Christopher: Christopher Babayode is an expert in healthy flying as the “Go To Person” for healthy jet lag solutions for frequent fliers. Having logged over 15,000 flying hours over 16 years with British Airways – an airline with one of the most extensive networks in the world. As a flight attendant, frequent flier, nutritional therapist and British Airways Wellbeing and Inclusions Advisor Christopher’s expertise comes from the practice of nutritional therapy and hands on knowledge of working with frequent fliers in the aviation industry on long and short haul for over a decade.

Natasha L├ęger is an international trade attorney turned global strategy consultant to start-ups and Fortune 500 companies. She is Founder and President of ITF Advisors, a strategy advisory firm and co-Founder and Editor of LBx  Journal,  a location intelligence magazine. Natasha is passionate about living a healthy, happy life while being a road warrior, and is author of Travel Healthy: A Road Warrior’s Guide to Eating Healthy.

Jayne McAllister combines over 20 years of business travel with her passion for teaching long-lasting healthy habits to frequent travelers. Jayne has appeared on Fox News Channel and ABC in her capacity as a travel wellness expert, as well as in numerous magazines and on national radio.  She is the founder of the Business Travel Wellness Conference; creator of and an ambassador for Jayne graduated from Cambridge University and the Institute for Integrative Nutrition.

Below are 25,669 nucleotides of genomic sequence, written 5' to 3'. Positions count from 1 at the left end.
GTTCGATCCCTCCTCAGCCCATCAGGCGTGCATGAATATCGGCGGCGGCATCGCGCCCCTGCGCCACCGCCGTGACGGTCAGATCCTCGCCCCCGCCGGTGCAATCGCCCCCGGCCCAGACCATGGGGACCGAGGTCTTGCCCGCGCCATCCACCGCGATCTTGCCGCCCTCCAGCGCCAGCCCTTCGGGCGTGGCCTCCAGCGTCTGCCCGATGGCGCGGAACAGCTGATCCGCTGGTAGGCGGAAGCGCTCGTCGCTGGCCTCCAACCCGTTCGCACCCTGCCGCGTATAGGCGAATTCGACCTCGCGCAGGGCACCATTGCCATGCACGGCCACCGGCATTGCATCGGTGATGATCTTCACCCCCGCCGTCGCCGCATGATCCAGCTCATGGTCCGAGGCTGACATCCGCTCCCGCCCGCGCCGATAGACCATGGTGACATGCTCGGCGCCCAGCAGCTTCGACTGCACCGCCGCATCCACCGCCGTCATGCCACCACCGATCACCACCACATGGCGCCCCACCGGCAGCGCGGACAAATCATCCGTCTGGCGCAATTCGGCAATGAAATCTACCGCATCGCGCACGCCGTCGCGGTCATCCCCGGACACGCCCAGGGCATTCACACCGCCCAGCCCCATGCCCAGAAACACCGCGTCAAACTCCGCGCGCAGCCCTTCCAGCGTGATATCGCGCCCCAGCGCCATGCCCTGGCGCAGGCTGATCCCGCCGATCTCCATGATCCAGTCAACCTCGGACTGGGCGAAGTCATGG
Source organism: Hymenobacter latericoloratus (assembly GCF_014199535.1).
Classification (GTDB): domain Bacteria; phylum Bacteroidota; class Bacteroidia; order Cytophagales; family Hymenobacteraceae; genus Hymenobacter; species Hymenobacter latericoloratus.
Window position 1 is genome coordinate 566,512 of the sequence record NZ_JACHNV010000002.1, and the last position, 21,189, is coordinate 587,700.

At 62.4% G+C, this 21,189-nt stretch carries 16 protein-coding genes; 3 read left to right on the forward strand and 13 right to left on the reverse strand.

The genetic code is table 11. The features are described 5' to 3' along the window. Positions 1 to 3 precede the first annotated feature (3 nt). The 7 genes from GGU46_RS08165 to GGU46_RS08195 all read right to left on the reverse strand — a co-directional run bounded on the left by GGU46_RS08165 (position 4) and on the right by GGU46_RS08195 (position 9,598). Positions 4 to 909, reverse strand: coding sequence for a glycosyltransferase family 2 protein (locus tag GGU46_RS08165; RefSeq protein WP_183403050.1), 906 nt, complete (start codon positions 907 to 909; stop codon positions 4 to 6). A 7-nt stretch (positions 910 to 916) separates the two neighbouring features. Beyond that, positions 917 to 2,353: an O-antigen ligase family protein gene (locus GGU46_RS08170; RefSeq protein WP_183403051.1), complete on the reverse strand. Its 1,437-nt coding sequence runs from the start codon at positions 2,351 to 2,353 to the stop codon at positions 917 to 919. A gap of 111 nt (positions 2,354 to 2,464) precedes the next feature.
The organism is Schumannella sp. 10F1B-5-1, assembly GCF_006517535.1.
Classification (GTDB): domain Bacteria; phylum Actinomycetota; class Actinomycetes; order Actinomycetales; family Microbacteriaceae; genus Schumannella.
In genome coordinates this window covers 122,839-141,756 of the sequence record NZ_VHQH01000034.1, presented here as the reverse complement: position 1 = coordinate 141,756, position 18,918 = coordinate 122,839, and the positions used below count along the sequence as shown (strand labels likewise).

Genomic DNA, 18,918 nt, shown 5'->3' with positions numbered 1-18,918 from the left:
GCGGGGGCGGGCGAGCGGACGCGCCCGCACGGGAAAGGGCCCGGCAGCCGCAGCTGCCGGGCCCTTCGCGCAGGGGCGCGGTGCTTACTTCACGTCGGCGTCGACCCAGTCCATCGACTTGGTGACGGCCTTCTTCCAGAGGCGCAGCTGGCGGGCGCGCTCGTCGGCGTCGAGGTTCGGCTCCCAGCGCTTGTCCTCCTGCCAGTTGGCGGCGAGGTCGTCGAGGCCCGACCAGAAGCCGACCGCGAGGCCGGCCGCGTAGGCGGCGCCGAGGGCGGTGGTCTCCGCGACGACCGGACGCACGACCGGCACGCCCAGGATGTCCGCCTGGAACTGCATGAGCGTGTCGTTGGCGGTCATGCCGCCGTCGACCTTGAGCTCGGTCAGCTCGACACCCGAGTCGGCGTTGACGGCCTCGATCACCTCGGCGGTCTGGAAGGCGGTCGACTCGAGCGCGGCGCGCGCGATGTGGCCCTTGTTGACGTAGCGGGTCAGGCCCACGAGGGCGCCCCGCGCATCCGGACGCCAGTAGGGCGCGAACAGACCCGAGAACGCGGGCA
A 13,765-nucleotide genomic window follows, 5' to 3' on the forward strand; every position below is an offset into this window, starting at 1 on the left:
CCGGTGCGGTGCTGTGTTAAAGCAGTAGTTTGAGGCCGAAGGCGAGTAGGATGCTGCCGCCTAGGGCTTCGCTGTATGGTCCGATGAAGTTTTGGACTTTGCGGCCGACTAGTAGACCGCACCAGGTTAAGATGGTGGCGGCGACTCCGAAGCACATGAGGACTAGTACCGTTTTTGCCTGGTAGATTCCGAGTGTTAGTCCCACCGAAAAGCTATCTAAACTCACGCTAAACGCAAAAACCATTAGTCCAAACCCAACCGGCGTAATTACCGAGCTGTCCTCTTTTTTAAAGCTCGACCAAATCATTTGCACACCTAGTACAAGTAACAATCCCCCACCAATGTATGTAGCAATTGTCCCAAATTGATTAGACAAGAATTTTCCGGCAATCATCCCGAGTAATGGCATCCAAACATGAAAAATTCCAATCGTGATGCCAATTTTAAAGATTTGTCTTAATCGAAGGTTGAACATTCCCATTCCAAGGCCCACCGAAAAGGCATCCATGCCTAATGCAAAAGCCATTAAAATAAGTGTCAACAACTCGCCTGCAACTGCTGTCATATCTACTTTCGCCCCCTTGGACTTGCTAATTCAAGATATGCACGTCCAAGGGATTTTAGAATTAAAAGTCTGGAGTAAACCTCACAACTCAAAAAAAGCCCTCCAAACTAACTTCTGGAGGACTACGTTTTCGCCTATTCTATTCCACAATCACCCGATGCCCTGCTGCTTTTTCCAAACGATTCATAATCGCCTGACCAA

[i] 2014 Business Travel Survey, Business Travel News, May 26, 2014, p.22.
ii Catherine A. Richards, Andrew G. Rundle. Business Travel and Self-rated Health, Obesity, and Cardiovascular Disease Risk Factors. Journal of Occupational and Environmental Medicine, 2011;